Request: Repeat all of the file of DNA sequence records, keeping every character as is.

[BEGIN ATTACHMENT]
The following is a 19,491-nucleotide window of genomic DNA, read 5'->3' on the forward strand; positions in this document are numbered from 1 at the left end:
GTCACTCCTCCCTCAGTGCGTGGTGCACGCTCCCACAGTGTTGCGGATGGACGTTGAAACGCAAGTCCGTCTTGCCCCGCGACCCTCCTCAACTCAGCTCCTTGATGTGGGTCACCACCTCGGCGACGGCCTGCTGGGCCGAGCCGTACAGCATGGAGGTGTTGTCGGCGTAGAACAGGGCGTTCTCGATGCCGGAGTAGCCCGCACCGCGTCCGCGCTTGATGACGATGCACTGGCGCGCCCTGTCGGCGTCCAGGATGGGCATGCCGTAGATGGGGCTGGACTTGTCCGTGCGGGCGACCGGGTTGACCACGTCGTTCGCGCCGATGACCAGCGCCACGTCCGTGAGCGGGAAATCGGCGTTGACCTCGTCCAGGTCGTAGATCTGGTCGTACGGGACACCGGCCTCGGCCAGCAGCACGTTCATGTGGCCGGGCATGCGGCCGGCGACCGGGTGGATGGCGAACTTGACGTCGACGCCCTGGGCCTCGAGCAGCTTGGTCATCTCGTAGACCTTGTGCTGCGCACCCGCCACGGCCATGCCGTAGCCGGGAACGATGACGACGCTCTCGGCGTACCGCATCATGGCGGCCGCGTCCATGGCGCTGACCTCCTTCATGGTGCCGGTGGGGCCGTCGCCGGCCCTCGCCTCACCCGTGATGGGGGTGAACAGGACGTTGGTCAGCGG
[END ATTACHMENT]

The following is a 19,491-nucleotide window of genomic DNA, read 5'->3' on the forward strand; positions in this document are numbered from 1 at the left end:
GTCACTCCTCCCTCAGTGCGTGGTGCACGCTCCCACAGTGTTGCGGATGGACGTTGAAACGCAAGTCCGTCTTGCCCCGCGACCCTCCTCAACTCAGCTCCTTGATGTGGGTCACCACCTCGGCGACGGCCTGCTGGGCCGAGCCGTACAGCATGGAGGTGTTGTCGGCGTAGAACAGGGCGTTCTCGATGCCGGAGTAGCCCGCACCGCGTCCGCGCTTGATGACGATGCACTGGCGCGCCCTGTCGGCGTCCAGGATGGGCATGCCGTAGATGGGGCTGGACTTGTCCGTGCGGGCGACCGGGTTGACCACGTCGTTCGCGCCGATGACCAGCGCCACGTCCGTGAGCGGGAAATCGGCGTTGACCTCGTCCAGGTCGTAGATCTGGTCGTACGGGACACCGGCCTCGGCCAGCAGCACGTTCATGTGGCCGGGCATGCGGCCGGCGACCGGGTGGATGGCGAACTTGACGTCGACGCCCTGGGCCTCGAGCAGCTTGGTCATCTCGTAGACCTTGTGCTGCGCACCCGCCACGGCCATGCCGTAGCCGGGAACGATGACGACGCTCTCGGCGTACCGCATCATGGCGGCCGCGTCCATGGCGCTGACCTCCTTCATGGTGCCGGTGGGGCCGTCGCCGGCCCTCGCCTCACCCGTGATGGGGGTGAACAGGACGTTGGTCAGCGG